•  56
    Mechanistic Explanation and Explanatory Proofs in Mathematics
    with Erik Weber
    Philosophia Mathematica 22 (2): 231-248. 2014.
    Although there is a consensus among philosophers of mathematics and mathematicians that mathematical explanations exist, only a few authors have proposed accounts of explanation in mathematics. These accounts fit into the unificationist or top-down approach to explanation. We argue that these models can be complemented by a bottom-up approach to explanation in mathematics. We introduce the mechanistic model of explanation in science and discuss the possibility of using this model in mathematics,…Read more
  •  48
    Is Mathematics a Domain for Philosophers of Explanation?
    with Erik Weber
    Journal for General Philosophy of Science / Zeitschrift für Allgemeine Wissenschaftstheorie 48 (1): 125-142. 2017.
    In this paper we discuss three interrelated questions. First: is explanation in mathematics a topic that philosophers of mathematics can legitimately investigate? Second: are the specific aims that philosophers of mathematical explanation set themselves legitimate? Finally: are the models of explanation developed by philosophers of science useful tools for philosophers of mathematical explanation? We argue that the answer to all these questions is positive. Our views are completely opposite to t…Read more
  •  47
    The Game of Fictional Mathematics: Review of M. Leng, Mathematics and Reality (review)
    Constructivist Foundations 8 (1): 126-128. 2012.
    Upshot: Leng attacks the indispensability argument for the existence of mathematical objects. She offers an account that treats the role of mathematics in science as an indispensable and useful part of theories, but retains nonetheless a fictionalist position towards mathematics. The result is an account of mathematics that is interesting for constructivists. Her view towards the nominalistic part of science is, however, more in conflict with radical constructivism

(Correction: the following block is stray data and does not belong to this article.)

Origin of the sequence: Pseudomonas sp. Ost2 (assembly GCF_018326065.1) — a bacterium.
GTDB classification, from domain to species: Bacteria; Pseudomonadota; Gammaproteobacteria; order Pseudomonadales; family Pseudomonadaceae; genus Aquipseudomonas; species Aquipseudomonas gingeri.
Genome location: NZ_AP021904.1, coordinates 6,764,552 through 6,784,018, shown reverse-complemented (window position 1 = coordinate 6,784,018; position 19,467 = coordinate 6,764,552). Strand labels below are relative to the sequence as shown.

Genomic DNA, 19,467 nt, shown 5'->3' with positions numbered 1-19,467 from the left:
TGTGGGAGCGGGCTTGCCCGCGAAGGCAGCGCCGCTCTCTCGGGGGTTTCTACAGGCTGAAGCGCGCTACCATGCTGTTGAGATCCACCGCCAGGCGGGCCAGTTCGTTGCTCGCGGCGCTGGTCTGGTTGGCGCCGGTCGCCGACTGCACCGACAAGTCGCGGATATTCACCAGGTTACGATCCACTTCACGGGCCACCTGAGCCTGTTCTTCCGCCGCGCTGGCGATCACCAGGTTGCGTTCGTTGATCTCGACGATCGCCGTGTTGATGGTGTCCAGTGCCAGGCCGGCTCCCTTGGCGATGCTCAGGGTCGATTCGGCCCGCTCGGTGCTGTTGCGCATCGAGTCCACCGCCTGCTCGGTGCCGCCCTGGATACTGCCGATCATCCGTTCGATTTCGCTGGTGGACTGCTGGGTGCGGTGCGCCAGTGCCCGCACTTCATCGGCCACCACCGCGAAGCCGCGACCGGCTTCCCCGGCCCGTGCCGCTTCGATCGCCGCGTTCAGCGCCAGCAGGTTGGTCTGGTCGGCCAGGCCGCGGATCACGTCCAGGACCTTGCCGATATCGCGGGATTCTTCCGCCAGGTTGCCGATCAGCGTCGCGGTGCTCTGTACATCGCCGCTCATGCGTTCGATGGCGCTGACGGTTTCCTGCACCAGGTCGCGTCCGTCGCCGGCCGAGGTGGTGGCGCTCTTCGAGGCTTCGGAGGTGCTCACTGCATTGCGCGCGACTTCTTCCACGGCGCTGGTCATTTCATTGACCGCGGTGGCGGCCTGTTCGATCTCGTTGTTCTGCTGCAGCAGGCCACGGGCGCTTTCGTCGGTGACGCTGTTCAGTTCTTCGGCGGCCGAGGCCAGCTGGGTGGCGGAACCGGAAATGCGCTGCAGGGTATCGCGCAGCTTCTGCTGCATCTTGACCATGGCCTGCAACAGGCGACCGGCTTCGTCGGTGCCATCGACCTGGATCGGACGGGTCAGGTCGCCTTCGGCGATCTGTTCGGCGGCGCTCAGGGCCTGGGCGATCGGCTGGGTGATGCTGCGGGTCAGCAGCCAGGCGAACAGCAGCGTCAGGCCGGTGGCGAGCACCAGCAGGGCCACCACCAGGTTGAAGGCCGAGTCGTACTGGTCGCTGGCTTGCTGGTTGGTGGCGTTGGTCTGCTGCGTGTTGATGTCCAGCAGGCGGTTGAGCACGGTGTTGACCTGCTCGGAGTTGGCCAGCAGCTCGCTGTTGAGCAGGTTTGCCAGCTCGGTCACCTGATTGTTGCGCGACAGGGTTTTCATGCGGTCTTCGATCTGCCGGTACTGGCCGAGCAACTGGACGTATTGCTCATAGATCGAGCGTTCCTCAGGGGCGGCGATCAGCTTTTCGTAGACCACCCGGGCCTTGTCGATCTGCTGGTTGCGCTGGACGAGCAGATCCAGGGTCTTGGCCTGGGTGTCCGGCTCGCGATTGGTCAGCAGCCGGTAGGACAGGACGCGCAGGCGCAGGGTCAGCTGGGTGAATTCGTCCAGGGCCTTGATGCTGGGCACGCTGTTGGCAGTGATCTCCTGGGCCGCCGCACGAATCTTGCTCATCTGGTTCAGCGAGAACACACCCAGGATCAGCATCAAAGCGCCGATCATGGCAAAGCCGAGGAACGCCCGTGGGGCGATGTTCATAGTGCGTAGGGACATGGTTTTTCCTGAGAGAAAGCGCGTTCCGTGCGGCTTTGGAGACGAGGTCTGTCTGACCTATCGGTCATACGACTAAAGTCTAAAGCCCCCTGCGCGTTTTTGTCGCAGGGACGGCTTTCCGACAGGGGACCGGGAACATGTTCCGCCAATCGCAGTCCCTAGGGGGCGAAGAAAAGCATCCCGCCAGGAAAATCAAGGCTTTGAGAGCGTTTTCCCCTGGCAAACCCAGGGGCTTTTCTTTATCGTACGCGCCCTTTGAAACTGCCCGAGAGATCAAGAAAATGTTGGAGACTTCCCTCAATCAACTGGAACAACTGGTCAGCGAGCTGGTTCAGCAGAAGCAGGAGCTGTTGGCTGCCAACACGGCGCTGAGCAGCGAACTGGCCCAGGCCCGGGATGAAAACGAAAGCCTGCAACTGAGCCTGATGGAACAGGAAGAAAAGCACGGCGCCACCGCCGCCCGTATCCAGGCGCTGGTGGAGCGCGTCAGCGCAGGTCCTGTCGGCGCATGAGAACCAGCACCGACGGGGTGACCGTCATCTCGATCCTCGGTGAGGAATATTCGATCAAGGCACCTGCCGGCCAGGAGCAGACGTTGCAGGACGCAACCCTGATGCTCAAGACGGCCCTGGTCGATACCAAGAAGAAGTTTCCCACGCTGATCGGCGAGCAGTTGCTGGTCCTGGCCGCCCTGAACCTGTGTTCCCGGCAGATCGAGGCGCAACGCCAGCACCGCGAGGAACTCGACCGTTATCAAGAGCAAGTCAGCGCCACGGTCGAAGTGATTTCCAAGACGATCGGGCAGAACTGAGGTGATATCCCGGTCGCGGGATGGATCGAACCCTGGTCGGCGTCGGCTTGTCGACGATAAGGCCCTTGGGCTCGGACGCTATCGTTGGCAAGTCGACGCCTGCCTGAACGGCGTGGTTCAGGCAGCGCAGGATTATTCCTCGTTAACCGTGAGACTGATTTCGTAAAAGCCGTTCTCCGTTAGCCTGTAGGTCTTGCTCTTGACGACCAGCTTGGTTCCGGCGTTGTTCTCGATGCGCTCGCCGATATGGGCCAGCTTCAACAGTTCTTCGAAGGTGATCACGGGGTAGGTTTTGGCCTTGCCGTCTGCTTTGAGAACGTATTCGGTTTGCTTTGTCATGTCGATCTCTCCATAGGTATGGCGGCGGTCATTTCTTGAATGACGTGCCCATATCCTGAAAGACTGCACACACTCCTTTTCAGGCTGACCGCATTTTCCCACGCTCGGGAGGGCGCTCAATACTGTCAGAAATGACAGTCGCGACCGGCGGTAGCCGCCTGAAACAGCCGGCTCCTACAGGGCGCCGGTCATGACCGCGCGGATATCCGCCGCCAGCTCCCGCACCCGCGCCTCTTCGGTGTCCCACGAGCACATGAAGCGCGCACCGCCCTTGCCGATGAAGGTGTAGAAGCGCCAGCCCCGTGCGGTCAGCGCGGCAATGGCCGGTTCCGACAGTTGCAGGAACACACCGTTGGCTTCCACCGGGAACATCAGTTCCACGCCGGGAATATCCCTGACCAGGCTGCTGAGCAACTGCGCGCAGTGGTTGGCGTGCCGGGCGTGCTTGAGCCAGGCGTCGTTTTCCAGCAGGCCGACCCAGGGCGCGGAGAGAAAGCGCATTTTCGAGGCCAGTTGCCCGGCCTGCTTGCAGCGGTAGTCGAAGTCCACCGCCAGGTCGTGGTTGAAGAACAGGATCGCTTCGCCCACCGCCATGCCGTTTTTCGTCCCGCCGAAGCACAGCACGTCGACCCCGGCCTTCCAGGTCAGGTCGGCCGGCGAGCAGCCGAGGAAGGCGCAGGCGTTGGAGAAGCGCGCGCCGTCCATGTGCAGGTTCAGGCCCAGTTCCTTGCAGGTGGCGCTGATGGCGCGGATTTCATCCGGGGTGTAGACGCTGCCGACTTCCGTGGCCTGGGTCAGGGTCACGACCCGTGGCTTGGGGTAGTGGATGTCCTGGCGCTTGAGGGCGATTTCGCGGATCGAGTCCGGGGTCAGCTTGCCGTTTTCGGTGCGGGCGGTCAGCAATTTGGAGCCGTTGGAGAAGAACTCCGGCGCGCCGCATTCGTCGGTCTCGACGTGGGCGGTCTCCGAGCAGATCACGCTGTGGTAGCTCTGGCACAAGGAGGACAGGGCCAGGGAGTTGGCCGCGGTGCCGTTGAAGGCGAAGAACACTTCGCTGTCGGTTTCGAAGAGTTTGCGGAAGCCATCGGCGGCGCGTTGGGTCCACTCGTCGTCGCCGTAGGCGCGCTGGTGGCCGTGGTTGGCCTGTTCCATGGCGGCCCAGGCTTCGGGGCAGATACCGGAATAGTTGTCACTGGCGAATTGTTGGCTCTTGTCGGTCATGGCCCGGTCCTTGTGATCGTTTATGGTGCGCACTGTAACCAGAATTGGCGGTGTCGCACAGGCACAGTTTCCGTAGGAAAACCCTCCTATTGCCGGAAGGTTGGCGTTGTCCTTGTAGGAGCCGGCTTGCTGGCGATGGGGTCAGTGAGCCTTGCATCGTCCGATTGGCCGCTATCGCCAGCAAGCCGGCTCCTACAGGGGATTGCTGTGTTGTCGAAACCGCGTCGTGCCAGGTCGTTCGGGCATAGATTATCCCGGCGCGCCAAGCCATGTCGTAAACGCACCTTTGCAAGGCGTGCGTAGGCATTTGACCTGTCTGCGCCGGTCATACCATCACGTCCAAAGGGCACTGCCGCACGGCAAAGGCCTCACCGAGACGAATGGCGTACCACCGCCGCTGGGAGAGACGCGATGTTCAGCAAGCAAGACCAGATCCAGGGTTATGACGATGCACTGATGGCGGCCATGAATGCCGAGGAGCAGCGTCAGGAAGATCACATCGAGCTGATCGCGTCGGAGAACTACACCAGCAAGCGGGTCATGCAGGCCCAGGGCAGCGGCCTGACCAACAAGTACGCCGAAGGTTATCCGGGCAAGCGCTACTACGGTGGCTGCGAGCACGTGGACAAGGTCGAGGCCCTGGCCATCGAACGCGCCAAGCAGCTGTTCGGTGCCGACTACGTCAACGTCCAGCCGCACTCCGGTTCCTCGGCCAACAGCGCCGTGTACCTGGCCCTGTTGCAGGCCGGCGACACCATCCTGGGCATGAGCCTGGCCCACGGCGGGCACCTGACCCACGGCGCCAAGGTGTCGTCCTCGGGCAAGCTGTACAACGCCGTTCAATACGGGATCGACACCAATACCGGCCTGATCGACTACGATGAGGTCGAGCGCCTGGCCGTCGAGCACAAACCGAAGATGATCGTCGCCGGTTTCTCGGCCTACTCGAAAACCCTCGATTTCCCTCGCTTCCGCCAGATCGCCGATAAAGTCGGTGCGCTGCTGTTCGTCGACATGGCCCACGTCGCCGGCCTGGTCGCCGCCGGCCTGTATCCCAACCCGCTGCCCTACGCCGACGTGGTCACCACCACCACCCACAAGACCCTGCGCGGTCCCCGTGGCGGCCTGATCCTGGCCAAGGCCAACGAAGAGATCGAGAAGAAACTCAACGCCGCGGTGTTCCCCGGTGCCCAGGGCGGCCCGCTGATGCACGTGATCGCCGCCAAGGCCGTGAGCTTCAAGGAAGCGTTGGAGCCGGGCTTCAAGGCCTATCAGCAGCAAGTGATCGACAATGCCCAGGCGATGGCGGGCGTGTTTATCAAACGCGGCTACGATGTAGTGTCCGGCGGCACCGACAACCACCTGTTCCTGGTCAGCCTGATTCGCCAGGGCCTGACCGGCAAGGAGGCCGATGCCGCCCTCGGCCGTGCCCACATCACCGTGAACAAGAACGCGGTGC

•  33
    Computational Explanation in Cognitive Sciences: The Mechanist Turn
    Constructivist Foundations 10 (3): 426-429. 2015.
    Upshot: The computational theory of mind has been elaborated in many different ways throughout the last decades. In Explaining the Computational Mind, Milkowski defends his view that the mind can be explained as computational through his defense of mechanistic explanation. At no point in this book is there explicit mention of constructivist approaches to this topic. We will, nevertheless, argue that it is interesting for constructivist readers
  •  17
    Mathematical Proofs in Practice: Revisiting the reliability of published mathematical proofs
    with Laszlo Kosolosky
    Theoria: Revista de Teoría, Historia y Fundamentos de la Ciencia 29 (3): 345-360. 2014.
    Mathematics seems to have a special status when compared to other areas of human knowledge. This special status is linked with the role of proof. Mathematicians often believe that this type of argumentation leaves no room for errors and unclarity. Philosophers of mathematics have differentiated between absolutist and fallibilist views on mathematical knowledge, and argued that these views are related to whether one looks at mathematics-in-the-making or finished mathematics. In this paper we take…Read more